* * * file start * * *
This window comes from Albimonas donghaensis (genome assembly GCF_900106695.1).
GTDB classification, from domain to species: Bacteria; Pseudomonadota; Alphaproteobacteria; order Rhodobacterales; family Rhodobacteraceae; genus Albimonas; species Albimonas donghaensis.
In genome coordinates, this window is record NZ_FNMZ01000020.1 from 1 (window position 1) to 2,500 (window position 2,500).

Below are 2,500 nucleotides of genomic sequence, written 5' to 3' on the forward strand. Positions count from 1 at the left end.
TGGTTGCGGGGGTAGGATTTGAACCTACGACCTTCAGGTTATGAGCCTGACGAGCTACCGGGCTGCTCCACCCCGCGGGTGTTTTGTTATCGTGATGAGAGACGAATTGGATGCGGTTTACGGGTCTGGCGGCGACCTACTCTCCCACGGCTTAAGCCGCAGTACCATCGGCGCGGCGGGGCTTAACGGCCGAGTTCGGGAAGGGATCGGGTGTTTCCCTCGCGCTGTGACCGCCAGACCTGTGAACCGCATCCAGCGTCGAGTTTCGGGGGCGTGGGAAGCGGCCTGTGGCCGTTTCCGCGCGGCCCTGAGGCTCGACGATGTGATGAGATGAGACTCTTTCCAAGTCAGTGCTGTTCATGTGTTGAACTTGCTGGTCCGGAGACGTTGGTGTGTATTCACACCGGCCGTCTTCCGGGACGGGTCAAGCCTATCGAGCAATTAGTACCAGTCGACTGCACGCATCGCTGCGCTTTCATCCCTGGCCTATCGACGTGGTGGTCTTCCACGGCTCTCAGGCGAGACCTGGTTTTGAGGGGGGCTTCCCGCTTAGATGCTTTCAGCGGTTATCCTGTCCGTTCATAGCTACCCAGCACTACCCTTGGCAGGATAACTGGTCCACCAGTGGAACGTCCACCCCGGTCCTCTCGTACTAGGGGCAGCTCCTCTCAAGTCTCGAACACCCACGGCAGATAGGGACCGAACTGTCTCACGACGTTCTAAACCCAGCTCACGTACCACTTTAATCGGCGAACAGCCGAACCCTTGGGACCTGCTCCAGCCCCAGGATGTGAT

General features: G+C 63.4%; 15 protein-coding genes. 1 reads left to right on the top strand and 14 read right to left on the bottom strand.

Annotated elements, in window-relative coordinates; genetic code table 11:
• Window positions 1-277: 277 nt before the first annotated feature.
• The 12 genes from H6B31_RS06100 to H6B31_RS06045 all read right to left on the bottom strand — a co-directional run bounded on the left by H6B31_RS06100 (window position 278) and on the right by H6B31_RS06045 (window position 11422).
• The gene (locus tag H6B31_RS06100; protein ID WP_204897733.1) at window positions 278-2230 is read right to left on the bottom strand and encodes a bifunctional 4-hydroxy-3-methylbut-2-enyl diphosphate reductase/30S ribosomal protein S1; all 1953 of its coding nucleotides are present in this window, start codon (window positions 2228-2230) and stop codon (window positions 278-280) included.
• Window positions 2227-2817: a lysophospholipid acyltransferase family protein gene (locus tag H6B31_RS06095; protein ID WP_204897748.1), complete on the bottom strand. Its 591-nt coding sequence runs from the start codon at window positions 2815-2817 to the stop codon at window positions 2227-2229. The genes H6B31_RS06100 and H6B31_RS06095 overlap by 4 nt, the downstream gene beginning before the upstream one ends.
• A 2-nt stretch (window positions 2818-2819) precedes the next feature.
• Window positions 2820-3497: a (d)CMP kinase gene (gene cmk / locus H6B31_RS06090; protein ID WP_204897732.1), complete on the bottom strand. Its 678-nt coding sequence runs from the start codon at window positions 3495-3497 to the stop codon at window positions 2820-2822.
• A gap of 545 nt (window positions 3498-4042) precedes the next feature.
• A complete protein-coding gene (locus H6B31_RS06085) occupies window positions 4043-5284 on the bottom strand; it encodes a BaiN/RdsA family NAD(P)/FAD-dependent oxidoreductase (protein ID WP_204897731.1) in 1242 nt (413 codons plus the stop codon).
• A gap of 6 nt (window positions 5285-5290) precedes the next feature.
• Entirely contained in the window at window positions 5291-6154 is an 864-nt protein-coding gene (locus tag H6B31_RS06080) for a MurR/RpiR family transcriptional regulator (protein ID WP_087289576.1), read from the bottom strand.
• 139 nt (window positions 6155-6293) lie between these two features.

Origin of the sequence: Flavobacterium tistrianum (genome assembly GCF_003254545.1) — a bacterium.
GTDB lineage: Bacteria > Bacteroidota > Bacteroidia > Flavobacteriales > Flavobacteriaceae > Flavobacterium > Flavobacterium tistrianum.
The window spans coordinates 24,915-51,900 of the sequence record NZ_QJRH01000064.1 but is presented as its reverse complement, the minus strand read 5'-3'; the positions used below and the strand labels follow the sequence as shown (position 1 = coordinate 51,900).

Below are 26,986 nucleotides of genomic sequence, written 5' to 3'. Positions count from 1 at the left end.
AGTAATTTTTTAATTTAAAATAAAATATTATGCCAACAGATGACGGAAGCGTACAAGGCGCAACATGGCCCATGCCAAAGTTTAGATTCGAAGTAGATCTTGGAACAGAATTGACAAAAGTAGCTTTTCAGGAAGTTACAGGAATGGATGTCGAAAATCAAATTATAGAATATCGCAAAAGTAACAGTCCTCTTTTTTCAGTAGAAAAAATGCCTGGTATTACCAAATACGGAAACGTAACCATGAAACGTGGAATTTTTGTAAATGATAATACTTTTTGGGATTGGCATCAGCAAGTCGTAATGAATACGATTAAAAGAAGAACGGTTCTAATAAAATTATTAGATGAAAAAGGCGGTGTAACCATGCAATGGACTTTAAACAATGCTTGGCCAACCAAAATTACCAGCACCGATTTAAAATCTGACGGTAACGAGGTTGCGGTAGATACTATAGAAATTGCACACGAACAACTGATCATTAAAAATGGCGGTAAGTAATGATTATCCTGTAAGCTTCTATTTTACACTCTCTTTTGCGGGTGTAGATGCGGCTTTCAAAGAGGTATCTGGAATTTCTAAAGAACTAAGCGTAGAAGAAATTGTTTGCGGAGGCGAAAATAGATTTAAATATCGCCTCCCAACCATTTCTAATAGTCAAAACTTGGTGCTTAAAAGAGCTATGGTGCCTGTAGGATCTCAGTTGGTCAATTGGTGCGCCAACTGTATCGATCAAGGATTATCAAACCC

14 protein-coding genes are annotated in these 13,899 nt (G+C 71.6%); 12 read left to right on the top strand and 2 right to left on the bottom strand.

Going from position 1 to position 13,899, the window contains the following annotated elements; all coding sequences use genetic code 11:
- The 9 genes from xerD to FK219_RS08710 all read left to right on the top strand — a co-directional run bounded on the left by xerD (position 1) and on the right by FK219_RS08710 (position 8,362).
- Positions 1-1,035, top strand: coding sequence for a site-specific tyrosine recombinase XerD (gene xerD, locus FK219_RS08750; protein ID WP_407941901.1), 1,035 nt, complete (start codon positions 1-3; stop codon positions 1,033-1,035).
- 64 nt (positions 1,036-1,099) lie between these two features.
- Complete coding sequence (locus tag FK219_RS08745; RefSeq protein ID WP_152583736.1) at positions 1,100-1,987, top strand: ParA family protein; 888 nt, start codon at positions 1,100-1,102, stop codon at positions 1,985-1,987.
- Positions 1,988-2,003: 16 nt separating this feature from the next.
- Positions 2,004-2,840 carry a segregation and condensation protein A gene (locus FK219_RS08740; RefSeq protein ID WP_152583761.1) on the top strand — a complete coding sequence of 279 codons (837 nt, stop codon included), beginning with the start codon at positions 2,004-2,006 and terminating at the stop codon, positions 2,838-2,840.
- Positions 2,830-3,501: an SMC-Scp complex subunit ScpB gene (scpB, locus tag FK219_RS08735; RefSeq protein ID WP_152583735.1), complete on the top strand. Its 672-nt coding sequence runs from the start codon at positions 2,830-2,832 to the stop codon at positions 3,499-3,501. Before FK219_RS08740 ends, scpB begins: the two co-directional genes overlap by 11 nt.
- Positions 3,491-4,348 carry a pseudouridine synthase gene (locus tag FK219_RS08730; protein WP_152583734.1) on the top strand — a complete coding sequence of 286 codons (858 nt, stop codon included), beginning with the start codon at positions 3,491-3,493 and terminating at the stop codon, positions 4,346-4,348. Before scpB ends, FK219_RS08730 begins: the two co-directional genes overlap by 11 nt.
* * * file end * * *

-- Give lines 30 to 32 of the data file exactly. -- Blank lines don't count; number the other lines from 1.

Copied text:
- Positions 1,988-2,003: 16 nt separating this feature from the next.
- Positions 2,004-2,840 carry a segregation and condensation protein A gene (locus FK219_RS08740; RefSeq protein ID WP_152583761.1) on the top strand — a complete coding sequence of 279 codons (837 nt, stop codon included), beginning with the start codon at positions 2,004-2,006 and terminating at the stop codon, positions 2,838-2,840.
- Positions 2,830-3,501: an SMC-Scp complex subunit ScpB gene (scpB, locus tag FK219_RS08735; RefSeq protein ID WP_152583735.1), complete on the top strand. Its 672-nt coding sequence runs from the start codon at positions 2,830-2,832 to the stop codon at positions 3,499-3,501. Before FK219_RS08740 ends, scpB begins: the two co-directional genes overlap by 11 nt.